The Evolving Care of Metastatic Colorectal Cancer

July 11, 2011

Progress in the care of mCRC has occurred relatively rapidly, but current methods of management have placed a significant economic burden on the healthcare system.

Colorectal cancer (CRC) accounts for 9% of all cancer diagnoses and 9% of all cancer-related deaths in the United States.[1] Over the past 15 years, CRC incidence in the US has declined by about 2% per year.[2] A number of factors have been reported to be associated with this downward trend. These include regular physical activity, a variety of dietary factors, regular use of aspirin or nonsteroidal anti-inflammatory drugs, and use of hormone replacement therapy by postmenopausal women.[3,4] Death rates from CRC have also been on the decline in the US, since the mid 1980s. This improvement in outcome can be attributed in part to detection and removal of colonic polyps, detection of CRCs at an earlier stage, and the availability of more effective treatments, particularly adjuvant therapy. Over the past 12 years, significant progress has been made in the treatment of CRC, with US Food and Drug Administration approval of six new therapeutic agents that are active in patients with this malignancy.[5]

Despite these encouraging trends, however, more than 50% of patients who present with localized disease will eventually develop metastatic disease. The liver is the most common initial site of disease spread, but metastases to other organs during the course of the disease are common, and include the lungs, peritoneum, and intra-abdominal lymph nodes.[5] Patients with a small number of isolated metastases may be cured of their disease by surgical resection.[6] The decisions regarding metastasectomy are made by the interdisciplinary team, including a medical oncologist; an experienced surgeon; interventional radiologists; and, in some cases, a radiation oncologist.

CRC patients with metastasis to the liver, the most common site of metastatic disease for this malignancy, can present a management challenge. The article by Gail Wilkes in this issue of ONCOLOGY Nurse Edition clearly presents the challenges faced by the interdisciplinary team in caring for patients with CRC metastatic to the liver, in terms of treatment options for patients who are clearly resectable, potentially resectable, who may be eligible for re-resection after disease recurrence, or who may require systemic chemotherapy and biotherapy for widely metastatic disease. Also discussed are the utilization and clinical implications of biomarkers, specifically KRAS and BRAF mutations, as molecular determinants of response to treatment of CRC.

For patients with mCRC who have isolated liver metastases, regional approaches can be considered, as opposed to systemic therapy. These include surgical resection, local tumor ablation, cryotherapy, radiofrequency ablation, regional hepatic intra-arterial chemotherapy, and chemoembolization. Among these options, surgery is the only treatment associated with a survival advantage.

Advances in surgical techniques and systemic chemotherapy have challenged the traditional criteria for liver resection eligibility. Hepatic resection was once reserved for patients who had no more than three hepatic lesions in the same lobe, the possibility of achieving a 1-cm margin, and no portal lymph node invasion; advances in care have made liver resection possible for many more patients, however, and these old rules no longer apply.[7] Most clinicians take an aggressive approach toward management of liver metastases, because improvements in mCRC patient outcomes over the past 15 years can be attributed to increased use of liver resection in selected patients.[8] Neoadjuvant chemotherapy has the potential to convert some patients who have initially unresectable disease (either because of large lesions or liver metastases at a critical location) to resectable status. Nevertheless, the optimal selection criteria, specific regimen, duration of therapy, and how it should be incorporated in the care of these patients have not been defined.[9]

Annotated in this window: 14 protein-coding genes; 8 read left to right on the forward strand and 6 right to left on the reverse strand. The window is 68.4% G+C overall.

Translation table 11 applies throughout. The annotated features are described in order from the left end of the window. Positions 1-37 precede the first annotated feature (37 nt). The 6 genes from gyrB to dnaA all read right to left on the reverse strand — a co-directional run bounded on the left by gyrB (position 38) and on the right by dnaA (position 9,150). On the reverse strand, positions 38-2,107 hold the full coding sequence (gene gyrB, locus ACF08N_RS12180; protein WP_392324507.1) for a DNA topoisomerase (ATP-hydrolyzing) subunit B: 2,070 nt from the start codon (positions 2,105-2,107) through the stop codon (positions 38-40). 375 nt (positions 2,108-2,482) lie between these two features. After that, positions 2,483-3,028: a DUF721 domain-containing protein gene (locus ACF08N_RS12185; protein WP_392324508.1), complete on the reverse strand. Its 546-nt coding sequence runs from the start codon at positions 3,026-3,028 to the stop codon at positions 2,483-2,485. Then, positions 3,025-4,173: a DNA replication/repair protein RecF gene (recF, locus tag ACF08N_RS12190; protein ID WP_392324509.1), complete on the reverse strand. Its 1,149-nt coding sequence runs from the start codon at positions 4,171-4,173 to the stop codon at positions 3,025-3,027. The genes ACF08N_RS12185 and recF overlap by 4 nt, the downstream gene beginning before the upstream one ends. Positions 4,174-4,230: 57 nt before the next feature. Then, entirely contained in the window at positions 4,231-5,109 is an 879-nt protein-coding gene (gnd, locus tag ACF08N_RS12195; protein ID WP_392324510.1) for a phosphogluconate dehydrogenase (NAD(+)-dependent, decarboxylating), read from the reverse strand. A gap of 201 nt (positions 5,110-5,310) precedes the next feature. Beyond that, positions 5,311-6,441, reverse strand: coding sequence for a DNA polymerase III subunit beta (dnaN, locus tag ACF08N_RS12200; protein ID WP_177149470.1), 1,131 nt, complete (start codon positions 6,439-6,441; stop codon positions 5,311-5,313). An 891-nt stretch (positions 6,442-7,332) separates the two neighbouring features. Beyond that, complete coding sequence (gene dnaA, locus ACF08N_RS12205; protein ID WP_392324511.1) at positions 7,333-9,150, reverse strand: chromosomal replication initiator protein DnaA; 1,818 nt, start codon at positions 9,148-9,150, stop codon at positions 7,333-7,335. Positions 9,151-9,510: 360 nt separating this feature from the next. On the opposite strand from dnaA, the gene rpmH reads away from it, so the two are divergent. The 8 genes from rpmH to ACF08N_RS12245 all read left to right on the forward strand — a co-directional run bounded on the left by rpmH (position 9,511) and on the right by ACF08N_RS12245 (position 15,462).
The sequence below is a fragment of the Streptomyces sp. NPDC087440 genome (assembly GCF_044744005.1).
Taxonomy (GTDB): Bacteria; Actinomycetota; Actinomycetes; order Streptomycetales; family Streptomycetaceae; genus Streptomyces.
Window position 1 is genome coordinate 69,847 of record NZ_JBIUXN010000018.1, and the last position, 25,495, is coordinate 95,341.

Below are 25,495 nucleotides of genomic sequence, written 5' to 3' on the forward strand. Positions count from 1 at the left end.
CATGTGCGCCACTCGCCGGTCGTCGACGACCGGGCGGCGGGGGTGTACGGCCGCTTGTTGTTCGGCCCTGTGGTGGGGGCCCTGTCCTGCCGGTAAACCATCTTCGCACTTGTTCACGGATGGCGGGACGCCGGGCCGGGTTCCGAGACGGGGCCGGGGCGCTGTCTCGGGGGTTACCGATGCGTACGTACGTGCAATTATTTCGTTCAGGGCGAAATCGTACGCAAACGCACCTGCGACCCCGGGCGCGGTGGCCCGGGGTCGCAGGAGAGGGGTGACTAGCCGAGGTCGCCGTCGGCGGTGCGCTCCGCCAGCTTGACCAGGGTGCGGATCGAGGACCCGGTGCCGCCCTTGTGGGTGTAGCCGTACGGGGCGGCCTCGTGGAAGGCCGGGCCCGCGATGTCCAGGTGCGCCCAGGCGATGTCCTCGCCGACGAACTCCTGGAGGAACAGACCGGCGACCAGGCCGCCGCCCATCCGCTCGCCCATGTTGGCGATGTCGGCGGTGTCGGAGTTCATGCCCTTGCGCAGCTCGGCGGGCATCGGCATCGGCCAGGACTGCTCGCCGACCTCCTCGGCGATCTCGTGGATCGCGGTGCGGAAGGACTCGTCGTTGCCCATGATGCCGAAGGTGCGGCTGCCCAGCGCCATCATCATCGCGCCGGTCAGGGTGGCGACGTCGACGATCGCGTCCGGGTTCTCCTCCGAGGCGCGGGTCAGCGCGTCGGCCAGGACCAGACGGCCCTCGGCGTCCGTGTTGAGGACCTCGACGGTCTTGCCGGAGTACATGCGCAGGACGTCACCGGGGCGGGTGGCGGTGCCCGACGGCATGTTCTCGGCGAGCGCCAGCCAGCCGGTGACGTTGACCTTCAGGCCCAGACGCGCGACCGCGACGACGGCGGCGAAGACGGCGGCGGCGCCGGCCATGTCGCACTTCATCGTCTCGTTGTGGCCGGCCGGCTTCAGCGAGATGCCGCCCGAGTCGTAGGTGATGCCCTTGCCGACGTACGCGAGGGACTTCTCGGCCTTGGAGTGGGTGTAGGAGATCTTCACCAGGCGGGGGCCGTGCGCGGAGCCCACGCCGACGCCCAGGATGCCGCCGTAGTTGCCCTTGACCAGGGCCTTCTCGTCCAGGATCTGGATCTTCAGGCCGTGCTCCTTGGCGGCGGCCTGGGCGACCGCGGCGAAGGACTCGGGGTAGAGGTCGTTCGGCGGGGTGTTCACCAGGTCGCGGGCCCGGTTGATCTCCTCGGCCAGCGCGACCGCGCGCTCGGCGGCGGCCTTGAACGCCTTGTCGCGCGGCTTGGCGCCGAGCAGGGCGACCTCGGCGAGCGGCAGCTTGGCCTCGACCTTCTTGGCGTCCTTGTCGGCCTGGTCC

Most patients with mCRC are candidates for systemic chemotherapy to palliate symptoms and prolong life. Available data in 2011 support the use of a fluoropyrimidine, irinotecan (Camptosar), oxaliplatin (Eloxatin), bevacizumab (Avastin), and either cetuximab (Erbitux) or panitumumab (Vectibix) in the treatment of patients with mCRC. The optimal sequence of these agents remains under investigation, although patients who receive all the agents have an improved survival. Over the past 15 years, mortality has decreased by 13% in patients with mCRC.[1] This decrease in mortality highlights the interdisciplinary approach to care for patients with mCRC, bringing together gastroenterologists, oncologists, surgeons, primary care providers, pathologists, and nurses. While this progress has occurred relatively rapidly, the current methods of managing mCRC, and use of newer therapeutic agents in particular, have placed a significant economic burden on the healthcare system.[10,11] In the future, healthcare providers and society may be faced with difficult decisions regarding resource allocation and innovative cancer treatments, given that the current trajectory of clinical progress in the setting of mCRC is likely to be maintained.[11]

Financial Disclosure:The author has no significant financial interest or other relationship with the manufacturers of any products or providers of any service mentioned in this article.

References:

References

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